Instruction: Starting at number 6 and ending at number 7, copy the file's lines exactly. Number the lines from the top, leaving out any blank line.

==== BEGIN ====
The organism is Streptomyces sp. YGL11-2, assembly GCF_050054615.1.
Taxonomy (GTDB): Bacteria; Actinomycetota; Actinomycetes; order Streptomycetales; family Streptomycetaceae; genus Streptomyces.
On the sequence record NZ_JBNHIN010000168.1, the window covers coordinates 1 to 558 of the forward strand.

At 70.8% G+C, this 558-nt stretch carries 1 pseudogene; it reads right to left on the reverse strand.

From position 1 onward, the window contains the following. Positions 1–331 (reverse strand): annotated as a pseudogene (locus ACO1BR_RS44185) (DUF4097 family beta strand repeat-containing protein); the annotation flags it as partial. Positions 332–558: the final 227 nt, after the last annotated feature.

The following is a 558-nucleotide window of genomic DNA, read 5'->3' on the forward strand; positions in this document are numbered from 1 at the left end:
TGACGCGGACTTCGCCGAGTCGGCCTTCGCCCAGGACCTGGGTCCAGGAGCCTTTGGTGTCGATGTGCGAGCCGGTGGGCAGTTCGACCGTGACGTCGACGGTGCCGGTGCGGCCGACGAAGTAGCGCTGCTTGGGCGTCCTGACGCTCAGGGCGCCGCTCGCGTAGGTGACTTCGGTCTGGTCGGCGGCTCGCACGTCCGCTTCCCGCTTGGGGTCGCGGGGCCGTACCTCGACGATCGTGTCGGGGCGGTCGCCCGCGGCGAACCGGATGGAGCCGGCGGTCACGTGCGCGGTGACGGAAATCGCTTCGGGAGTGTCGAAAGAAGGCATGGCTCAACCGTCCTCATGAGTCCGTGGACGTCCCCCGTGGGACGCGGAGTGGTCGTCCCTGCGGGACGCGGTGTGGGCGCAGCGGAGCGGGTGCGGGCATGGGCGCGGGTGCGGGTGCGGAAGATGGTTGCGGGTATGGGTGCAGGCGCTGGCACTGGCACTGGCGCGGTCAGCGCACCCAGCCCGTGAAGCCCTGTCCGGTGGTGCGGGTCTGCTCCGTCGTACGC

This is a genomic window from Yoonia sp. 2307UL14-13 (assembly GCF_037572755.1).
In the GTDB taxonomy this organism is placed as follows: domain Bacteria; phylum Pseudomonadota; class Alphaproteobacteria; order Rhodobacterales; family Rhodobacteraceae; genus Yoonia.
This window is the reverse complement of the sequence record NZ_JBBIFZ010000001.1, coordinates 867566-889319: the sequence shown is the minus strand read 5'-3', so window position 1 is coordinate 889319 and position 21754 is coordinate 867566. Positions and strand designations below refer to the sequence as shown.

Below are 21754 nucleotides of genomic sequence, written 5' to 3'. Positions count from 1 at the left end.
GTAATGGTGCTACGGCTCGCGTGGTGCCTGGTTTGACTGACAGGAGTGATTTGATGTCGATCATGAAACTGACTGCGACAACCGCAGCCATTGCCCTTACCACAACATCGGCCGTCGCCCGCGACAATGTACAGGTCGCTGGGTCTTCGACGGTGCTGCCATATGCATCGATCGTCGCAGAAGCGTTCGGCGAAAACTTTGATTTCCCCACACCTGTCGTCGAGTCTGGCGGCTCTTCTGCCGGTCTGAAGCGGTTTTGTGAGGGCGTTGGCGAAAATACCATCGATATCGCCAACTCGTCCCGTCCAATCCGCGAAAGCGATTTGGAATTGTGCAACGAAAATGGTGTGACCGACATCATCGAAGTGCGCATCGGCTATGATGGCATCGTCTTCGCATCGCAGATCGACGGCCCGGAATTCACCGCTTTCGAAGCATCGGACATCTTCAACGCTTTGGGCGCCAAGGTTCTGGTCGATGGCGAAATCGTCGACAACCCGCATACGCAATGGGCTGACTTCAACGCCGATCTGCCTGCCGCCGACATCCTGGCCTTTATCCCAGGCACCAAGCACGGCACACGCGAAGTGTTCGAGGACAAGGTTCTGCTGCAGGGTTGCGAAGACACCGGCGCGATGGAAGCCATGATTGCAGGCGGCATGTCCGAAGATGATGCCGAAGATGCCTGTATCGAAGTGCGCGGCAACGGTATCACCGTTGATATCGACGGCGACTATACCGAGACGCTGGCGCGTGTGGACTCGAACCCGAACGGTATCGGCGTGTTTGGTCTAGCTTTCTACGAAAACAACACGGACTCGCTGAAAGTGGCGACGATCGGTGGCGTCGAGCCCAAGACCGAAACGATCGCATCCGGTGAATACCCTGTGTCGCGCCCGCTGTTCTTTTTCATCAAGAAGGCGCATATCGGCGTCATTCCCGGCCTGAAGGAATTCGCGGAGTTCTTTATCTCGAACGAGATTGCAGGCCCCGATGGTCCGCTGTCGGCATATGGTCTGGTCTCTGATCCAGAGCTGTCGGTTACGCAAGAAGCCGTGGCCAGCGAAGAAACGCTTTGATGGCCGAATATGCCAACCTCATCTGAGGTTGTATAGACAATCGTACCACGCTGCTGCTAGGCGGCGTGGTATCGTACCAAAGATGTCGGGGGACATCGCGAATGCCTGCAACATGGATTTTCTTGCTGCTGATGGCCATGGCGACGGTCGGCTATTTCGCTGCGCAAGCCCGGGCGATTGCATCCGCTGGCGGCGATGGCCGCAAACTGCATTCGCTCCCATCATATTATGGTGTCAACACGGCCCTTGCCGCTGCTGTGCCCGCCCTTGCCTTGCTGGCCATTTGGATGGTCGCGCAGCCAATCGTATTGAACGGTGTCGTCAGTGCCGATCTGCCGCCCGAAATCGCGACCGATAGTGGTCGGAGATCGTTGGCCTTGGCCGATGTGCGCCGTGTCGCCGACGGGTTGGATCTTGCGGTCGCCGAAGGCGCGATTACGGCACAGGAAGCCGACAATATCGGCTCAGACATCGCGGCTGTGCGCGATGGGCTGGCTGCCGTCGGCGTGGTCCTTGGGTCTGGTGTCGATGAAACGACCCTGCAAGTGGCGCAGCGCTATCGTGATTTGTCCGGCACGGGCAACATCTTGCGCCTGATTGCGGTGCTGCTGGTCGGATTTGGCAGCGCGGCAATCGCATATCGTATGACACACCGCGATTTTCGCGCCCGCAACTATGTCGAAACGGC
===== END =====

The following is a 558-nucleotide window of genomic DNA, read 5'->3' on the forward strand; positions in this document are numbered from 1 at the left end:
TGACGCGGACTTCGCCGAGTCGGCCTTCGCCCAGGACCTGGGTCCAGGAGCCTTTGGTGTCGATGTGCGAGCCGGTGGGCAGTTCGACCGTGACGTCGACGGTGCCGGTGCGGCCGACGAAGTAGCGCTGCTTGGGCGTCCTGACGCTCAGGGCGCCGCTCGCGTAGGTGACTTCGGTCTGGTCGGCGGCTCGCACGTCCGCTTCCCGCTTGGGGTCGCGGGGCCGTACCTCGACGATCGTGTCGGGGCGGTCGCCCGCGGCGAACCGGATGGAGCCGGCGGTCACGTGCGCGGTGACGGAAATCGCTTCGGGAGTGTCGAAAGAAGGCATGGCTCAACCGTCCTCATGAGTCCGTGGACGTCCCCCGTGGGACGCGGAGTGGTCGTCCCTGCGGGACGCGGTGTGGGCGCAGCGGAGCGGGTGCGGGCATGGGCGCGGGTGCGGGTGCGGAAGATGGTTGCGGGTATGGGTGCAGGCGCTGGCACTGGCACTGGCGCGGTCAGCGCACCCAGCCCGTGAAGCCCTGTCCGGTGGTGCGGGTCTGCTCCGTCGTACGC